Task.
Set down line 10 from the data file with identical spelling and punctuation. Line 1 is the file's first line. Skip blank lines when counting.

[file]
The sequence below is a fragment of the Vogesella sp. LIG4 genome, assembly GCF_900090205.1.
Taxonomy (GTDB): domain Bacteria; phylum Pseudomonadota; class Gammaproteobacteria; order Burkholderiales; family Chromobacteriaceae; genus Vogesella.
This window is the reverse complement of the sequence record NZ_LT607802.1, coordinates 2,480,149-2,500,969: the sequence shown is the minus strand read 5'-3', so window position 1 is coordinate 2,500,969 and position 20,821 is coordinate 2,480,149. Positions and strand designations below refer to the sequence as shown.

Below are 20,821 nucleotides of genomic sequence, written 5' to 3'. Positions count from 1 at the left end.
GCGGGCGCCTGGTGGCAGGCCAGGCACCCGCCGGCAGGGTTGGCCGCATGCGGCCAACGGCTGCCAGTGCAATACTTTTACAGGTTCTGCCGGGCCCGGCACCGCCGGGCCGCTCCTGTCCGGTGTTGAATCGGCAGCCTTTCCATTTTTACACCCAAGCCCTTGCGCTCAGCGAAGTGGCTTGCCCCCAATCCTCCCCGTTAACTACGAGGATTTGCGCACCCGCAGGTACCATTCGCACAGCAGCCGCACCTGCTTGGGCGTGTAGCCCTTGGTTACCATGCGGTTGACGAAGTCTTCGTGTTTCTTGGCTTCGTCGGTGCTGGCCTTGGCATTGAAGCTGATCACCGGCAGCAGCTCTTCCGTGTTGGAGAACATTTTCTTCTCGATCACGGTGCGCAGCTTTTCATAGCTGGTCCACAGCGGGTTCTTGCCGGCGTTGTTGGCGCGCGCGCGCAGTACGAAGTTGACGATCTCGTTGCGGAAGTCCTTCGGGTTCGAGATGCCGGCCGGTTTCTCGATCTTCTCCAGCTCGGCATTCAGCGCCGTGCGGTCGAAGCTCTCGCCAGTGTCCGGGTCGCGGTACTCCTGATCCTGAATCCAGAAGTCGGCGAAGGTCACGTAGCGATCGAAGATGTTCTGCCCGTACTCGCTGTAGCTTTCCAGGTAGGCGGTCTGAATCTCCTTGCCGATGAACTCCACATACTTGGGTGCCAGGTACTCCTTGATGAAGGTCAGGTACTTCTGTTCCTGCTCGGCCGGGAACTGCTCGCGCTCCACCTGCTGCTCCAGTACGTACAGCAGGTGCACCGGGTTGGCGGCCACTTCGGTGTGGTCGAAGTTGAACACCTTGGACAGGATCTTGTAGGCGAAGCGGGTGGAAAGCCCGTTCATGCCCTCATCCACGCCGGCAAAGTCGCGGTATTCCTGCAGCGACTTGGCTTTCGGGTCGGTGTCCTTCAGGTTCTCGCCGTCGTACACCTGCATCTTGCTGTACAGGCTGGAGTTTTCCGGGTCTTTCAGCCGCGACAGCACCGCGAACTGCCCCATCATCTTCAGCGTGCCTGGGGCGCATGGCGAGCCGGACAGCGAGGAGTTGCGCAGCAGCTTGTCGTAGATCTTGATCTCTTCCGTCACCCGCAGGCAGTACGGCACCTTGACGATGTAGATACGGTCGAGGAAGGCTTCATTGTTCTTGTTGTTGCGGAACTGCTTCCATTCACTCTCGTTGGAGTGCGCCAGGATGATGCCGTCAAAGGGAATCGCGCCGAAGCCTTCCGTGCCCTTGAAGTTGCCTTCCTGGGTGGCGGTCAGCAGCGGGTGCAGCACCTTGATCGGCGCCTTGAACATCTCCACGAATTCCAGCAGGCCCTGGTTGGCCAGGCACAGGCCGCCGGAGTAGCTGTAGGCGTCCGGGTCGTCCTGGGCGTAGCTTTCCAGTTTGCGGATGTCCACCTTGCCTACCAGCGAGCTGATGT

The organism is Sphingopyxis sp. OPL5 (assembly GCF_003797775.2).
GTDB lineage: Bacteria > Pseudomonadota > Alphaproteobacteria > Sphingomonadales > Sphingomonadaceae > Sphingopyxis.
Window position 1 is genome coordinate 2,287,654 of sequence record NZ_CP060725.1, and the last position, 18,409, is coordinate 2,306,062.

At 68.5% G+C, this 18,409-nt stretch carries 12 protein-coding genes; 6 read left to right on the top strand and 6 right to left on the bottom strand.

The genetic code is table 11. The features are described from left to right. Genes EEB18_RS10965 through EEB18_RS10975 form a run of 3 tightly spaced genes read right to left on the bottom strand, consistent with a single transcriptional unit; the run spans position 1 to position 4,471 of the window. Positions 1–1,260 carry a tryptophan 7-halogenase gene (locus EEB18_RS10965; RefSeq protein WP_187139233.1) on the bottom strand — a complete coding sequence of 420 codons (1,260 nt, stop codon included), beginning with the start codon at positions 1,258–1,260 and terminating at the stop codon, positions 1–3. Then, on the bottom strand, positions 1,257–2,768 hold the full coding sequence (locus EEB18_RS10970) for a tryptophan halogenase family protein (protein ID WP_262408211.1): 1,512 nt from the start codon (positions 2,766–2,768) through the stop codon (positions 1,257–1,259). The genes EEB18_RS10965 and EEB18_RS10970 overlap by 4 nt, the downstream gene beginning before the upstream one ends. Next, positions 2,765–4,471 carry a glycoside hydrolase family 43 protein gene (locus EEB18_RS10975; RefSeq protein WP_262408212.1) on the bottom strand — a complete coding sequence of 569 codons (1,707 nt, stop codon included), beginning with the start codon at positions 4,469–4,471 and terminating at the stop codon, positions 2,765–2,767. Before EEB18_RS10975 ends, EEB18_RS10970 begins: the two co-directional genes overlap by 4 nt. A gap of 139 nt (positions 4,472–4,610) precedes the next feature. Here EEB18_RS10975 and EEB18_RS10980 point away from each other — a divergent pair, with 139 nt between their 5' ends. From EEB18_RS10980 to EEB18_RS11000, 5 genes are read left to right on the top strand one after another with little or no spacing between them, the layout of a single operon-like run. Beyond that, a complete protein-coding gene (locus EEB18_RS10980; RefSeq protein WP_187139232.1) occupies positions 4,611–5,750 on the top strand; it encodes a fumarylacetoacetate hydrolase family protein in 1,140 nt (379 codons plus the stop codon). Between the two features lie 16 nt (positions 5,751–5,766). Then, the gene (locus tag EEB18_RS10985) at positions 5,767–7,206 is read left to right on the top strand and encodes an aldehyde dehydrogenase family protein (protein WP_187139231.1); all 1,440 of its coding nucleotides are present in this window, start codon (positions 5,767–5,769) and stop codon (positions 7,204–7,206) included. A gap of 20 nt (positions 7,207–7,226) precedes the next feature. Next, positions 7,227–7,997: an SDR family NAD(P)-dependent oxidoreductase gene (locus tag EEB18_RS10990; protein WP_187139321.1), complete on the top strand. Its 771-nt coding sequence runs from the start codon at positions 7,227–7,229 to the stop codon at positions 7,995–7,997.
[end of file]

The genetic code is table 11. The features are described from left to right. Genes EEB18_RS10965 through EEB18_RS10975 form a run of 3 tightly spaced genes read right to left on the bottom strand, consistent with a single transcriptional unit; the run spans position 1 to position 4,471 of the window. Positions 1–1,260 carry a tryptophan 7-halogenase gene (locus EEB18_RS10965; RefSeq protein WP_187139233.1) on the bottom strand — a complete coding sequence of 420 codons (1,260 nt, stop codon included), beginning with the start codon at positions 1,258–1,260 and terminating at the stop codon, positions 1–3. Then, on the bottom strand, positions 1,257–2,768 hold the full coding sequence (locus EEB18_RS10970) for a tryptophan halogenase family protein (protein ID WP_262408211.1): 1,512 nt from the start codon (positions 2,766–2,768) through the stop codon (positions 1,257–1,259). The genes EEB18_RS10965 and EEB18_RS10970 overlap by 4 nt, the downstream gene beginning before the upstream one ends. Next, positions 2,765–4,471 carry a glycoside hydrolase family 43 protein gene (locus EEB18_RS10975; RefSeq protein WP_262408212.1) on the bottom strand — a complete coding sequence of 569 codons (1,707 nt, stop codon included), beginning with the start codon at positions 4,469–4,471 and terminating at the stop codon, positions 2,765–2,767. Before EEB18_RS10975 ends, EEB18_RS10970 begins: the two co-directional genes overlap by 4 nt. A gap of 139 nt (positions 4,472–4,610) precedes the next feature. Here EEB18_RS10975 and EEB18_RS10980 point away from each other — a divergent pair, with 139 nt between their 5' ends. From EEB18_RS10980 to EEB18_RS11000, 5 genes are read left to right on the top strand one after another with little or no spacing between them, the layout of a single operon-like run. Beyond that, a complete protein-coding gene (locus EEB18_RS10980; RefSeq protein WP_187139232.1) occupies positions 4,611–5,750 on the top strand; it encodes a fumarylacetoacetate hydrolase family protein in 1,140 nt (379 codons plus the stop codon). Between the two features lie 16 nt (positions 5,751–5,766). Then, the gene (locus tag EEB18_RS10985) at positions 5,767–7,206 is read left to right on the top strand and encodes an aldehyde dehydrogenase family protein (protein WP_187139231.1); all 1,440 of its coding nucleotides are present in this window, start codon (positions 5,767–5,769) and stop codon (positions 7,204–7,206) included. A gap of 20 nt (positions 7,207–7,226) precedes the next feature. Next, positions 7,227–7,997: an SDR family NAD(P)-dependent oxidoreductase gene (locus tag EEB18_RS10990; protein WP_187139321.1), complete on the top strand. Its 771-nt coding sequence runs from the start codon at positions 7,227–7,229 to the stop codon at positions 7,995–7,997.